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A fossil palatine of an alepisauroid fish collected from the Middle Miocene Yokoo Formation in Nagano Prefecture, central Japan is described as Omosudis sp. Although the palatine is preserved as a fragment, the palatine teeth arranged in a single row are well-preserved. In fact, the palatine tooth characteristics are adequate as diagnostic at generic level identification. The fossil appears to be assignable to the genus Omosudis belonging to the family Alepisauridae by having the following characteristics: enormously large, posteriorly inclined teeth with each sharply pointed apex, apico-basal striations, a nearly straight to arcuate anterior cutting edge, a wide pulp-cavity surrounded by a thin dentine layer and a fang-like outline due to a basally elongated postapical barb. The Yokoo specimen represents the first reliable fossil record of the genus from the Middle Miocene in Japan and appears to mark the earliest occurrence of this recent genus in the Northwest Pacific region.

Antczak, M. and Bodzioch, A., in press: A description of the Late Triassic isolated fish scales from Krasiejów, Poland. Paleontological Research. doi:10.2517/2017PR012. Available online 23 Sep 2017. PDF

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Taxonomy of extinct fishes is mostly based on the shapes of their bodies, teeth and skeletons and sometimes coverage of the body. Analysis of the modern fishes shows that sometimes even single scale morphology can also be used as a taxonomic tool. In spite of the fact that variation in scales character in one species can be broad, some specific features distinguish species of the same genus. Analysis of the fossilized scales of fishes found in Late Triassic deposits of Krasiejów (SW Poland) shows that the microstructure of the external surface of scales can also be considered as a taxonomic tool in the fossil record. Description of ornamentation pattern of several scales of fishes from the same group shows diversity of the sculpture, which might be assigned as variation in morphology between several genera or species. Among the scales from Krasiejów there are the oldest known ctenoid scales (sensu stricto) that belongs to acanthopterygians.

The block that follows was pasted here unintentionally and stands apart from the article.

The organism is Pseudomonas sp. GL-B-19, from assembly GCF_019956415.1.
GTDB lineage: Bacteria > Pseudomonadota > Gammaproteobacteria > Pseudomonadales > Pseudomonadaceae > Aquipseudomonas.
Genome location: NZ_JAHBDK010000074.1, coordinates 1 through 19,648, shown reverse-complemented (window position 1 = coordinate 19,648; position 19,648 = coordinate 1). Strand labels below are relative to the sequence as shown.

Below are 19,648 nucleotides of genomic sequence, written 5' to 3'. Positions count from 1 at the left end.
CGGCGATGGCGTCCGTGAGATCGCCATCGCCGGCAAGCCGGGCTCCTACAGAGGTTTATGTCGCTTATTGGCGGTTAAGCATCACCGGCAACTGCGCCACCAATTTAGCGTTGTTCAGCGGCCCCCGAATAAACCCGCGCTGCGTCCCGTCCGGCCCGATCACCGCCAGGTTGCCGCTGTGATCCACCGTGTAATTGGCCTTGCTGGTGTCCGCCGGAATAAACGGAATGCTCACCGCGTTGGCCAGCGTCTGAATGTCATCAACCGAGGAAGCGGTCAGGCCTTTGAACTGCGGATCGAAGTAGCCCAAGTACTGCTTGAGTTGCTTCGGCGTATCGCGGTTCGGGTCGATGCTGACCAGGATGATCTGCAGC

Sato, T., Konishi, T., Nishimura, T. and Yoshimura, T., in press: A basal mosasauroid from the Campanian (Upper Cretaceous) of Hokkaido, northern Japan. Paleontological Research. doi:10.2517/2017PR018. Available online 13 Sep 2017. PDF

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A basal mosasauroid specimen, including a rib and a vertebra from middle to posterior portion of the trunk, is reported from the lower Campanian Inoceramus (Platyceramus) japonicus zone in Obira Town, northern Hokkaido, northern Japan. It is the second occurrence of basal mosasauroids sensu lato in Japan after the halisaurine Phosphorosaurus ponpetelegans, but represents a larger individual than the P. ponpetelegans holotype. The Obira specimen predates the early Maastrichtian P. ponpetelegans by about 10 million years, indicating colonization by basal mosasauroids of the northwestern Pacific by at latest the early Campanian age. While the overall morphology of the Obira specimen agrees well with that of a halisaurine vertebra, the presence of well-developed zygantra (zygosphenes missing postmortem if present) on the vertebra and its inclined condyle uniquely align the specimen with Pannoniasaurus inexpectatus, a Santonian-aged basal mosasauroid from freshwater deposits in Hungary.